Clients/Users: This project will be of interest to other researchers, U.S. Department of Defense, and others.

Key words: trichloroethene, cometabolism, fluidized-bed bioreactors, chlorinated solvents, water.

Uptake of BETX Compounds and Metabolites by Hybrid Poplar Trees in Hazardous Waste Remediation
J.L. Schnoor and J.G. Burken, University of Iowa

Goal: The goal of this research is to determine feasibility and efficacy of vegetative bioremediation, specifically poplar trees, at sites contaminated with benzene, ethylbenzene, toluene, and xylene (BETX) compounds.

Rationale: Vegetative remediation has become a promising, inexpensive, publicly accepted, and innovative technique for cleaning contaminated hazardous waste sites. This technique is best suited for sites of shallow contamination that are in the zone of impact for deep-rooted poplar trees. BETX contamination is ideally suited for vegetative remediation. Being light nonaqueous phase liquid (LNAPL) contaminants, BETX compounds are often located near the surface at hazardous waste sites. BETX contamination is also ubiquitous in today's environment, and many of these sites are located at rural and abandoned sites where little money is available for more expensive traditional remediation techniques.

Approach: This research will attempt to determine whether vegetative remediation with poplar trees is a fundamental approach for remediation of BETX-contaminated sites. Poplar uptake of BETX compounds will be monitored and translocation within plant tissues will be studied. Plant tissues and aerial compartments will be examined to measure accumulation in plant tissues and volatilization from leaf surfaces, respectively. Poplars are widely adapted to a wide variety of temperate and boreal environments; they are fast growing, hardy, and easily reproduced from parental cuttings; they are easily rooted at variable and great depths; and they have been successfully grown from tissue cultures.

Status: Analytical techniques have centered on methods to measure low levels of 14C-labeled compounds and metabolites stored in poplar tissues, in aqueous and soil samples, and in headspace compartments. Combustion of poplar tissues, utilizing a biological oxidizer, with Liquid Scintillation Counting techniques has been shown to measure labeled benzene and possible metabolites. Techniques for HPLC analysis of aqueous samples and extracted solid phase samples are also under development. Analytical techniques have also been developed for GC/MS analysis of aromatics including biphenyl, chlorinated biphenyls, halogenated toluenes, and resulting metabolic products. Positive identification of suspected intermediate compounds was achieved utilizing ITD mass spectrometry. Concentrations of identified compounds were verified via HPLC analysis. Bioreactors have been designed to contain individual poplar trees. These reactors have proven to perform as expected in the laboratory setting. This project is in its first year.

Clients/Users: This research is of interest to the city of Houston, Texas, which has a petrochemical spill site. It will also be of interest to U.S. Department of Defense and for petrochemical "land farming" sites, U.S. Department of Energy sites, and agricultural locations.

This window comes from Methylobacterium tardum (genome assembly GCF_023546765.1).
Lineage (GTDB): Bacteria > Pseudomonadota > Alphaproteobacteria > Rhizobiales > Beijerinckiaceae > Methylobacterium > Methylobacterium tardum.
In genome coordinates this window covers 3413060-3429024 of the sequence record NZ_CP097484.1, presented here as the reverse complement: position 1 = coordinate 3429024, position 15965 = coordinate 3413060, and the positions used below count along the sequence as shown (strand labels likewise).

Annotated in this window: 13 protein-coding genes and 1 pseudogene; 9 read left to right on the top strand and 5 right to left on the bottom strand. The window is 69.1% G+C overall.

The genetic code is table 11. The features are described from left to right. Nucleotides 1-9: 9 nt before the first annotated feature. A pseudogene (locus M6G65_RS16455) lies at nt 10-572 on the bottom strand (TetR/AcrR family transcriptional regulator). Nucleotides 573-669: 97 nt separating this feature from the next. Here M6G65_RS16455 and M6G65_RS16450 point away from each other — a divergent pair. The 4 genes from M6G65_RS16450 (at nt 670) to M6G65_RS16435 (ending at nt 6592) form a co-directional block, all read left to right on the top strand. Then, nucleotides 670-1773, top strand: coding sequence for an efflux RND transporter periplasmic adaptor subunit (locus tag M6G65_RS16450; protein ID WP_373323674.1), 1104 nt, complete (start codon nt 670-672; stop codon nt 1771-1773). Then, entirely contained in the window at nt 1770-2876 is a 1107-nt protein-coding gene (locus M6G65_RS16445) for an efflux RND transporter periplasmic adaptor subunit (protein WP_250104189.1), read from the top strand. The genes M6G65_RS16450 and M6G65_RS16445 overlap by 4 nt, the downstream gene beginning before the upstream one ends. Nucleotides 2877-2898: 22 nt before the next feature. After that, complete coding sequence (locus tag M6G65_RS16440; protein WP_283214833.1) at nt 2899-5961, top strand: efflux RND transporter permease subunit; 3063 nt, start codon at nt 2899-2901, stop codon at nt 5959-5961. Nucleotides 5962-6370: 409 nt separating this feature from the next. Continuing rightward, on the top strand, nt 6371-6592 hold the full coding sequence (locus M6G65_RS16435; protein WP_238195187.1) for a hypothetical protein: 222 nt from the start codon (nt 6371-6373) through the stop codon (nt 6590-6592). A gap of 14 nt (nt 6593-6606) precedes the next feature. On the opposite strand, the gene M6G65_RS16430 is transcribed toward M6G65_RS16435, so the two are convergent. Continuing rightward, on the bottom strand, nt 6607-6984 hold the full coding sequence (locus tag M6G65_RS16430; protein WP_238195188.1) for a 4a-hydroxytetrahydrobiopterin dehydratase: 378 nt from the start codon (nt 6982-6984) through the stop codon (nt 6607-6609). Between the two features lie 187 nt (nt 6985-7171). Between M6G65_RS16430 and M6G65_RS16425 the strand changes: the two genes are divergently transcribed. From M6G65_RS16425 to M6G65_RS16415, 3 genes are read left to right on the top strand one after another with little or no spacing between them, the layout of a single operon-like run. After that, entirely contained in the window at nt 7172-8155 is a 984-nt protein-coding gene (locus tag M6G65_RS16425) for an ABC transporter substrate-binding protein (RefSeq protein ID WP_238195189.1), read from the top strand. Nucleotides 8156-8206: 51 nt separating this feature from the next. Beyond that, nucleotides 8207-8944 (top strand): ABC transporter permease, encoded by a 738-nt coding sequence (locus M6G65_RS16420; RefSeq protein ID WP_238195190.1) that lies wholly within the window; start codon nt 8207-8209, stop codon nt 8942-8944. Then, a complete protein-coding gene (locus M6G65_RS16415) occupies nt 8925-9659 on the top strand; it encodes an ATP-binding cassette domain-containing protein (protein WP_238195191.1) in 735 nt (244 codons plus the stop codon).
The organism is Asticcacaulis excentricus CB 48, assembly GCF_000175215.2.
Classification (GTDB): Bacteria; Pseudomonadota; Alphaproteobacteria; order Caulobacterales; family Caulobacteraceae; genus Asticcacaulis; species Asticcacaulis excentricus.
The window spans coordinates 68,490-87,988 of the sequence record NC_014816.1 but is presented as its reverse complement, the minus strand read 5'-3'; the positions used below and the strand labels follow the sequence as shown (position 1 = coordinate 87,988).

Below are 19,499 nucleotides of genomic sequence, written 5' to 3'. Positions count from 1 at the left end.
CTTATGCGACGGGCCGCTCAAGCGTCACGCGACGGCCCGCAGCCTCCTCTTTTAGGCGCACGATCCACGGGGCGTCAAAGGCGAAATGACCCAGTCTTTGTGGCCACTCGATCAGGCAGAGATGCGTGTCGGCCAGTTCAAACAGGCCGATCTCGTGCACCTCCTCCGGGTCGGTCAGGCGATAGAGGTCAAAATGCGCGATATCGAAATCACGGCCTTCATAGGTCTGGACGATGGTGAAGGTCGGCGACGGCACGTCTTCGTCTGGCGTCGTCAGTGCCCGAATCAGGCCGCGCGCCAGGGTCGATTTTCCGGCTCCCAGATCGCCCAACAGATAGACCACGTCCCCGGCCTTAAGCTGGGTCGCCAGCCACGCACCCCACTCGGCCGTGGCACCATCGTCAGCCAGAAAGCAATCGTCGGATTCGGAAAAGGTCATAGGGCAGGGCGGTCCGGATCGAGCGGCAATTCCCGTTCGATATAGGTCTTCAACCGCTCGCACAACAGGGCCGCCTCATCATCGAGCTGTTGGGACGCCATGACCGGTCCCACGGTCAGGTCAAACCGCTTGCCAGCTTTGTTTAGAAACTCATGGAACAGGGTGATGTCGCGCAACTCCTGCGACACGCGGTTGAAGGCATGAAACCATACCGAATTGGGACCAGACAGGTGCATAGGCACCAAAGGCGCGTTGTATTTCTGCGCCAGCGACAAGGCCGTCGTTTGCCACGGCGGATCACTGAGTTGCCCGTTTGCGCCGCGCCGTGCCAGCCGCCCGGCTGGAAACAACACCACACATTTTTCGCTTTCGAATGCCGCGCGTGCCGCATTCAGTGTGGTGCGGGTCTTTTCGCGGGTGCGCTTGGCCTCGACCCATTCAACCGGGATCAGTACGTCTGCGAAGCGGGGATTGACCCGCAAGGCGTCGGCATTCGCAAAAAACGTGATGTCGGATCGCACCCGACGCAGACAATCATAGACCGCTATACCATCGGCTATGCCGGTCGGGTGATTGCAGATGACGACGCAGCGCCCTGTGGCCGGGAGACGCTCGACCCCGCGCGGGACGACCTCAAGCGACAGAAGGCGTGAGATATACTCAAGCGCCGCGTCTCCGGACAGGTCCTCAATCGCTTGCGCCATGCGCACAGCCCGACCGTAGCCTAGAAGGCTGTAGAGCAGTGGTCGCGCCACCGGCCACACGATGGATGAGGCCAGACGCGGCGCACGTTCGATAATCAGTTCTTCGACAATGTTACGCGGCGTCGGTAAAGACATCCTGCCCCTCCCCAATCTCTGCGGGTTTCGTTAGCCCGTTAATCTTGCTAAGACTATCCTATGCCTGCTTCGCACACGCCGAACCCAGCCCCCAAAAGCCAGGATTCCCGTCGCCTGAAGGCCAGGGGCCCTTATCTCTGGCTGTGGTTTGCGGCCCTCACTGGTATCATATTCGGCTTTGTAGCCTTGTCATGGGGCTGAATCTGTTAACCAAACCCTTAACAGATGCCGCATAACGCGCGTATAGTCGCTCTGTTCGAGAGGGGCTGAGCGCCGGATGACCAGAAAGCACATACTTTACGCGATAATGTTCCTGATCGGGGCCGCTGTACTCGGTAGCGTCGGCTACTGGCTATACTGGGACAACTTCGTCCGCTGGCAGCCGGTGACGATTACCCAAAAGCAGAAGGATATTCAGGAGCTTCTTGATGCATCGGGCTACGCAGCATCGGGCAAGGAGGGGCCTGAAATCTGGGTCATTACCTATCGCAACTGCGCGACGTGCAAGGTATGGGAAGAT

Key words: vegetative remediation, poplar trees, BETX, soil, plants.

Plant Assisted Remediation of Soil and Ground Water Contaminated by Hazardous Organic Substances: Experimental and Modeling Studies
L.C. Davis and L.E. Erickson, Kansas State University

Goals: Objectives of this project are to develop experimental systems to improve oxygen availability for enhanced aerobic biodegradation; monitor transfer of contaminants through plants; apply a mathematical model to describe fate of water, contaminant, root exudates, plants, microbes, and oxygen in laboratory and field systems; and work with professionals elsewhere to apply this technology to one or more field sites.

Rationale: Much of the population in U.S. EPA Regions VII and VIII rely on ground water for its potable water, but many ground water aquifers within this region have been contaminated with hazardous organic chemicals. Such chemicals may be by-products of agricultural and industrial production or may have leaked from fuel storage tanks or ruptured soil liners at disposal sites. Soil contamination involved in these types of problems is often very dispersed so that conventional soil and ground water remediation techniques would be very expensive or, in some cases, impractical. Plants can play an important role in remediating soil and ground water contaminated with organic substances. To put this new technology to effective use, we need to better understand and predict effects that plants have on soil and ground water remediation, so that effective planting and management plans can be developed.

Approach: Previously a prototype system has been built by these researchers and used for study of bioremediation of ground water assisted by plants. Based on experience with the prototype system, a new system has been constructed with more but shorter path length channels and a depth of 60 cm. It will permit introduction of controlled amounts of air into the soil, either above or below the water table, in two of the channels. By use of evolutionary operation design, performance of the system will be optimized to minimize air input and maximize degradation of target substances. Material balance measures will be used to determine the fate of target substances. Potential intermedia transfer will be monitored by FTIR measurements on the gas phase above the growing plants, while changes in contaminant concentration in the ground water will be monitored by headspace gas chromatography or FT-IR of aqueous samples. The ground water flow and transport model will be used to model behavior of contaminants in the new system under several experimental conditions. The model will be further refined to improve the fit of predicted and observed behavior. It will then be applied to field situations where monitoring wells are in place, such as near landfills.